Academic groups sign on for anti-Trump 'Women's March'
Two national academic associations have announced their participation in a “Women’s March” later this month to protest “the rhetoric of the past election cycle.”
The American Association of University Women (AAUW) and the American Association of University Professors (AAUP) are both listed among the official partners of the Women’s March on Washington D.C., which is expected to convene more than 200,000 women from across the United States on January 21, the day after Donald Trump’s inauguration.
“The rhetoric of the past election cycle has insulted, demonized, and threatened many of us.”
“The rhetoric of the past election cycle has insulted, demonized, and threatened many of us—immigrants of all statuses, Muslims and those of diverse religious faiths, people who identify as LGBTQIA, Native people, Black and Brown people, people with disabilities, survivors of sexual assault—and our communities are hurting and scared,” the event’s mission statement begins.
“In the spirit of democracy and honoring the champions of human rights, dignity, and justice who have come before us, we join in diversity to show our presence in numbers too great to ignore,” the statement continues, predicting that “the Women’s March on Washington will send a bold message to our new government on their first day in office, and to the world that women's rights are human rights.”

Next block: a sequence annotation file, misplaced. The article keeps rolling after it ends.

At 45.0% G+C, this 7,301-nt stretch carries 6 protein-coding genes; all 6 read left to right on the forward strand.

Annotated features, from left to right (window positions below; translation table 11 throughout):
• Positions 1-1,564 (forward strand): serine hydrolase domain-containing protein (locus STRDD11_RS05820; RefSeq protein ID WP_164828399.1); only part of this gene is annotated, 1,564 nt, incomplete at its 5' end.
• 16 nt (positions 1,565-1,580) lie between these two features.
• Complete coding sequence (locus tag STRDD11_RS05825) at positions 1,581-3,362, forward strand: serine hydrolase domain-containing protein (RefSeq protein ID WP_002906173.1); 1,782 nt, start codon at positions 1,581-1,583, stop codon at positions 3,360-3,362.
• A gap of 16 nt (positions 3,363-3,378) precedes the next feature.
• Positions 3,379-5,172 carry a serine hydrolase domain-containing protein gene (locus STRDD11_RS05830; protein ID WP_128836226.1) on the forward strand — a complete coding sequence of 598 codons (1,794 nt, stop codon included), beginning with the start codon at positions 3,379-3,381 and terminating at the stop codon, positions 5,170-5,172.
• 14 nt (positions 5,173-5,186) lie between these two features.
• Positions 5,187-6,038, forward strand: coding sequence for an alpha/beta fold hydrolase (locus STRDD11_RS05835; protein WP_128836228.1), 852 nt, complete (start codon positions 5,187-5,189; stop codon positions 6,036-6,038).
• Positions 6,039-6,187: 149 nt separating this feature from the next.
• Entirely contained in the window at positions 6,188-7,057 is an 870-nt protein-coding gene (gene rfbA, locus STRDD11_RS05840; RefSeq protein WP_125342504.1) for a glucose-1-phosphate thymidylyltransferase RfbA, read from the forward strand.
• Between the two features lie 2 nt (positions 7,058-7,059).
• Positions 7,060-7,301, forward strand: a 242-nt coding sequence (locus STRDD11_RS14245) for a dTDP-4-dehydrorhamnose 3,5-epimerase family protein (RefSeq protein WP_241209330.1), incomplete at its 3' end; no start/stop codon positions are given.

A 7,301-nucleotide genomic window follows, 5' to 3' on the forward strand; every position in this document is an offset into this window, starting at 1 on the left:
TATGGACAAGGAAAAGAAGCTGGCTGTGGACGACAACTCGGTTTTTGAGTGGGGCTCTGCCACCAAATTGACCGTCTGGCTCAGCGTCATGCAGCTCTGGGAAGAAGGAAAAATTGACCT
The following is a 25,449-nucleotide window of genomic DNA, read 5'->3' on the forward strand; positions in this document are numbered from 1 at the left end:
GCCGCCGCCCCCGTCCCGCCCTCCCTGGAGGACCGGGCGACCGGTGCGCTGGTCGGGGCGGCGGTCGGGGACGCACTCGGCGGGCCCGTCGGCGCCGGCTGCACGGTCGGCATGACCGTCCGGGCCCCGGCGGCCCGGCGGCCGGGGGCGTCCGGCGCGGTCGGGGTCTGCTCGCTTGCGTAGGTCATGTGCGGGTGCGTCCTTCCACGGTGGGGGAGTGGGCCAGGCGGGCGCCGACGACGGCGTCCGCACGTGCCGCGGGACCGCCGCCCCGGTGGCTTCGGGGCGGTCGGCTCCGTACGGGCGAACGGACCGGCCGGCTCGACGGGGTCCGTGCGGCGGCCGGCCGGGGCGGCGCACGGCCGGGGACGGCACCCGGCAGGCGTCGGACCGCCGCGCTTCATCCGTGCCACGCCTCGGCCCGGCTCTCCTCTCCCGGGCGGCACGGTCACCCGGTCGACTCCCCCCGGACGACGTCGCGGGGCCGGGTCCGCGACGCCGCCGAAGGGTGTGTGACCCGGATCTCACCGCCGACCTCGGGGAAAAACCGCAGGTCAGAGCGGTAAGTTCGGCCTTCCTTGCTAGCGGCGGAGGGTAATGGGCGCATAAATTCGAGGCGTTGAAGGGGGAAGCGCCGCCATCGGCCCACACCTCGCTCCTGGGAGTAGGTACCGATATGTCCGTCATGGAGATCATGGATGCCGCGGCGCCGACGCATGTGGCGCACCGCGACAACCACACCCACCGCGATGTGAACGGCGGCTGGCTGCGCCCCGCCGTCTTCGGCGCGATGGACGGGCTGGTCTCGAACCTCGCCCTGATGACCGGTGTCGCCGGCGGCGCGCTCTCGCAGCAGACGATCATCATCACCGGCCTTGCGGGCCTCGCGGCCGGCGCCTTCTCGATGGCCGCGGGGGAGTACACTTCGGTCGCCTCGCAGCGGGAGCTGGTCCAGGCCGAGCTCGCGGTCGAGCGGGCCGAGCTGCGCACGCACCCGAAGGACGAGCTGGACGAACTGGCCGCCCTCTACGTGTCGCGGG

One of the “women’s rights” likely to be promoted during the march is the right for women to choose an abortion, because while the event organizers have refrained from taking explicit positions on abortion or any other specific political issues, many of the march’s official partners are pro-choice organizations, including Planned Parenthood, #VoteProChoice, Catholics for Choice, The National Abortion Federation, and Planned Parenthood.
The National Women’s Liberation group, for example, calls for “all women and girls, trans* and nonbinary folk” to protest the alleged “anti-women agenda” of the Trump administration on the weekend of of the march.
Another partner is the Center for Reproductive Rights, which issued a press release deeming the march a good way to “show support for a broad range of issues, including women’s access to safe and legal abortion.”
One position that all of the participants, partners, and organizers seem to share is broad opposition to Donald Trump, who is not mentioned by name but is repeatedly referenced in the context of the group’s concerns about the policies they expect the “new government” to pursue.
The Lady Parts League, an organization dedicated to promoting access to abortion and an official partner of the march, has also tweeted a message urging supporters to oppose Sen. Jeff Sessions’ nomination for Attorney General, and the group’s website speaks of the “dark forces” of the “Trump administration.”
The Women’s March has no official pro-life partners, nor have any explicitly conservative groups signed on to participate.
While the AAUW considers itself a “nonpartisan” nonprofit, it is encouraging its members to attend the Women’s March, providing a number of sample Tweets for promoting the Women’s March on its website, including “Women’s rights are human rights!” and “ We want #equalpay #paidleave #minimumwage raise, & more!”
The AAUP, a membership organization for academics, has not mentioned its affiliation with the march on its website, but does indicate support for the “Campus Sanctuary Movement” and other liberal causes, and a blog post on the site also laments legislative restrictions that have “deprived women in large sections of the country of access to abortion clinics.”
Neither the AAUP nor the AAUW responded to inquiries from Campus Reform in time for publication.
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